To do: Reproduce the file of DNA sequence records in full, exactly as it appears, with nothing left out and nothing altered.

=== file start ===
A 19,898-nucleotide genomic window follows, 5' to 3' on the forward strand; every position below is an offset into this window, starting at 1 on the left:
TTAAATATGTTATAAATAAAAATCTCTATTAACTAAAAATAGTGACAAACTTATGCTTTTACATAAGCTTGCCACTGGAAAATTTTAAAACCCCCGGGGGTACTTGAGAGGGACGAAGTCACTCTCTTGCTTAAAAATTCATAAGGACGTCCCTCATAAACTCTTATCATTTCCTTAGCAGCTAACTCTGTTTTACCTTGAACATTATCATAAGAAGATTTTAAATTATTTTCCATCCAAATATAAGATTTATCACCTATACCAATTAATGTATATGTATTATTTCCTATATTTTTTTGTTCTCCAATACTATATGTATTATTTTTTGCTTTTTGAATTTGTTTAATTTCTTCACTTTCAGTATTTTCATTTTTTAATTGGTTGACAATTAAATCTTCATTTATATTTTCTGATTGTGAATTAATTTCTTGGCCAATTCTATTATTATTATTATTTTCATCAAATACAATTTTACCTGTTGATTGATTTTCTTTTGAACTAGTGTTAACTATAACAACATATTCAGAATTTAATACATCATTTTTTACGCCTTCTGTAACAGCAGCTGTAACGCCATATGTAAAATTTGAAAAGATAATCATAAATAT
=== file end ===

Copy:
A 19,898-nucleotide genomic window follows, 5' to 3' on the forward strand; every position below is an offset into this window, starting at 1 on the left:
TTAAATATGTTATAAATAAAAATCTCTATTAACTAAAAATAGTGACAAACTTATGCTTTTACATAAGCTTGCCACTGGAAAATTTTAAAACCCCCGGGGGTACTTGAGAGGGACGAAGTCACTCTCTTGCTTAAAAATTCATAAGGACGTCCCTCATAAACTCTTATCATTTCCTTAGCAGCTAACTCTGTTTTACCTTGAACATTATCATAAGAAGATTTTAAATTATTTTCCATCCAAATATAAGATTTATCACCTATACCAATTAATGTATATGTATTATTTCCTATATTTTTTTGTTCTCCAATACTATATGTATTATTTTTTGCTTTTTGAATTTGTTTAATTTCTTCACTTTCAGTATTTTCATTTTTTAATTGGTTGACAATTAAATCTTCATTTATATTTTCTGATTGTGAATTAATTTCTTGGCCAATTCTATTATTATTATTATTTTCATCAAATACAATTTTACCTGTTGATTGATTTTCTTTTGAACTAGTGTTAACTATAACAACATATTCAGAATTTAATACATCATTTTTTACGCCTTCTGTAACAGCAGCTGTAACGCCATATGTAAAATTTGAAAAGATAATCATAAATAT